Published by Evelyn Ioannou
Historically the most pivotal constituencies for the establishment of a trust have been the settlor, being the person who provides trust property to be held on trust for the benefit of another person, the trustee, being the person who holds the property on trust, and finally, the beneficiary, being the person for whose benefit the trust is established. The concept of the “protector” of a trust has been introduced in modern equity as a safeguard against the potential of misconduct by the trustees and has evolved throughout the years so as to become a common, almost indispensable part of an international trust.
In plain terms the purpose of appointing a protector to a trust is to have someone supervising the trustees as they may sometimes be given far-reaching discretionary powers which they can use for purposes other than those for which the trust has been created. The protector is normally appointed by the settlor. The most important power which is normally given to protectors is the power to appoint and remove the trustees.
Further, protectors can provide advice to the trustees with regards to the exercise of their duties, they can appoint a successor trustee or a successor protector; approve any amendments, including clauses concerning the governing law, of the trust deed, approve the addition or removal of beneficiaries or class of beneficiaries under a discretionary trust, provide approval in connection with matters of investment of the fund and distribution of the estate, approve termination of the trust and they may sometimes have a veto over the trustee’s administrative discretions. Generally, the powers of the protector can be divided into two separate categories, the first one concerns all actions which in order to be carried out by the trustee require the protector’s consent, being called the “negative” powers and the second one concerns the so-called “positive” powers of the protector to direct the actions of the trustees and more importantly power of appointment and removal. All powers of the protector should be adequately and clearly stated in the trust deed.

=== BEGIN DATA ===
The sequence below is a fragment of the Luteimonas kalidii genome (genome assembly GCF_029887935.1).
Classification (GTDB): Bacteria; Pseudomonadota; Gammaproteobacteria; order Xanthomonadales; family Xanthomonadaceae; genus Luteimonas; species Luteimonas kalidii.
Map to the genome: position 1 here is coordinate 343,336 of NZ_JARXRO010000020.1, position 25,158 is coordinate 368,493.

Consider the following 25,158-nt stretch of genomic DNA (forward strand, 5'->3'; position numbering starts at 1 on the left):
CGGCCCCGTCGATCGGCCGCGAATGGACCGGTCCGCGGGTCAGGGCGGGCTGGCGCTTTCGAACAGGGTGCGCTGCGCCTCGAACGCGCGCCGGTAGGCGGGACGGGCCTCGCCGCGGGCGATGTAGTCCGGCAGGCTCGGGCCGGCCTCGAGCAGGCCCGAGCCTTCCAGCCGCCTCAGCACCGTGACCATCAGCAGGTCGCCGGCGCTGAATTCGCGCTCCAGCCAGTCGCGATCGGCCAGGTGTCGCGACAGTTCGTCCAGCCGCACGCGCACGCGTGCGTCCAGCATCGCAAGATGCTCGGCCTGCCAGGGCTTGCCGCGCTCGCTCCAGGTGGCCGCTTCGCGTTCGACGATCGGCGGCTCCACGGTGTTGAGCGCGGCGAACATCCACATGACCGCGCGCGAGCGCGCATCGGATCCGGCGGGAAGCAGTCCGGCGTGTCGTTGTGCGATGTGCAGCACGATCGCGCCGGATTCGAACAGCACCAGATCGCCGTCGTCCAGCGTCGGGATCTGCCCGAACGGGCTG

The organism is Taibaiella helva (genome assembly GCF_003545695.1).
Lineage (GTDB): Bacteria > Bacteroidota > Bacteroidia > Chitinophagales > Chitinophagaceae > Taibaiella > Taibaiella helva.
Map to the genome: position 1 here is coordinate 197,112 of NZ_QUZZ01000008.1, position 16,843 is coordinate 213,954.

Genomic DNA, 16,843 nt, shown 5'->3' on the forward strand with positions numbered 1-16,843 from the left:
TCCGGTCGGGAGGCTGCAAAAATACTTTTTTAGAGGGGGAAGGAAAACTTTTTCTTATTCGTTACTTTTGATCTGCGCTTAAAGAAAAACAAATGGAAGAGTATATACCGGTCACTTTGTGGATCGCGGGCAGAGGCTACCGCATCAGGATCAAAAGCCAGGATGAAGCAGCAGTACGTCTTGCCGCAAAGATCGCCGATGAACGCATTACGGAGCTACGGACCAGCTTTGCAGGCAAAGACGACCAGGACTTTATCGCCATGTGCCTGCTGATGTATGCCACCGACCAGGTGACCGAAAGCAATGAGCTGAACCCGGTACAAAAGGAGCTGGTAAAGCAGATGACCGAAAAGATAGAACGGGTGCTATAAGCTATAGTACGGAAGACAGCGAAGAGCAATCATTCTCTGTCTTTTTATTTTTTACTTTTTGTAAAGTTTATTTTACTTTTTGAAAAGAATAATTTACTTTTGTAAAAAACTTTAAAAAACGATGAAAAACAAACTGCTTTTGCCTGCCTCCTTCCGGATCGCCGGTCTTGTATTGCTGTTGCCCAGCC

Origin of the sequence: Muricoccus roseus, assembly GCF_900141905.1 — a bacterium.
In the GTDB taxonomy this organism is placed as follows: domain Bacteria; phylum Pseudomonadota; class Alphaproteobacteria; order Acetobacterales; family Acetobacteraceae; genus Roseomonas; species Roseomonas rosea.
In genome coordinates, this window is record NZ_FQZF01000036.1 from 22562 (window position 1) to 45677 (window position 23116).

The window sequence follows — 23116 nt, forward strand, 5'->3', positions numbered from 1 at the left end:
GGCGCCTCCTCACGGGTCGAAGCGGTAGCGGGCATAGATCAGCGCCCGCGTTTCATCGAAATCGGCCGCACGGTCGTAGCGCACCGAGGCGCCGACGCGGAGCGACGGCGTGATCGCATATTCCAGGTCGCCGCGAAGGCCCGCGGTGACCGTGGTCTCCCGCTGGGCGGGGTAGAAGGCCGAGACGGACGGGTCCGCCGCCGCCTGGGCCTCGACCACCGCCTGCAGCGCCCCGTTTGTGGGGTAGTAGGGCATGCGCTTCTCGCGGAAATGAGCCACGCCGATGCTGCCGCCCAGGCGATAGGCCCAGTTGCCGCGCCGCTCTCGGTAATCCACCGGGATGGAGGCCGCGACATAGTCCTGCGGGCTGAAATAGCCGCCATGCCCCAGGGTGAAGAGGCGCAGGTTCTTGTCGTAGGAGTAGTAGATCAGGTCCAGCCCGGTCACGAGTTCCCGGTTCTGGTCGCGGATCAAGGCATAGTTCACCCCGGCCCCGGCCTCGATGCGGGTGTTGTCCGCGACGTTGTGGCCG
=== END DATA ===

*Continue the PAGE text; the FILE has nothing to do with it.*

The main obligation of the protector, as its name suggests, is to “protect” the interests of the beneficiaries of the trust by way of supervision of the administration by the trustees and preventing the latter from abusing their powers or breaching their duties. The protector is in essence in a fiduciary position, therefore, is subject to the so-called fiduciary duties with regards to the exercise of powers which could adversely affect the beneficiaries. This means that the protector should act in good faith and in the best interests of the beneficiaries and should avoid placing himself in a position of conflict or making unauthorised profits from trust property.
Further, it is important to note that the powers of the protector should not be excessively wide and far-reaching because it will in essence lead to an overlapping between the role of the trustee and the role of the protector and as a result the protector may be treated as a co-trustee for tax purposes, especially in cases where the protector is not an offshore resident.
There is no authoritative case law on the liability of protectors in Cyprus and guidance is being sought mostly from English case law. If the protector is considered as holding a fiduciary position, then he can be liable for breach of trust. It has been argued that if a protector assumes voluntarily responsibility to the beneficiaries, he may be liable to them in the tort of negligence. As with the case of trustees, breach of trust can lead to personal liability if as a result of the breach there has been unauthorised gain or loss to the trust property. If there is loss, then the person who has committed the breach should restore the trust to the position it was before the breach by way of monetary compensation and if there is unauthorised gain, then the person who has committed a breach should account for such gains. Although a trust deed may include clauses so as to exclude liability by reason of negligence, a protector who acts in a fraudulent, dishonest, or reckless manner can hardly escape liability. In Re Jasmine Trustees Limited  JRC 196 the competent court held that the power to appoint trustees is a fiduciary power irrespectively of the person exercising such power therefore a fiduciary duty is owed by the person vested with such power. The ultimate decision in cases of breach lies with the competent court in each case.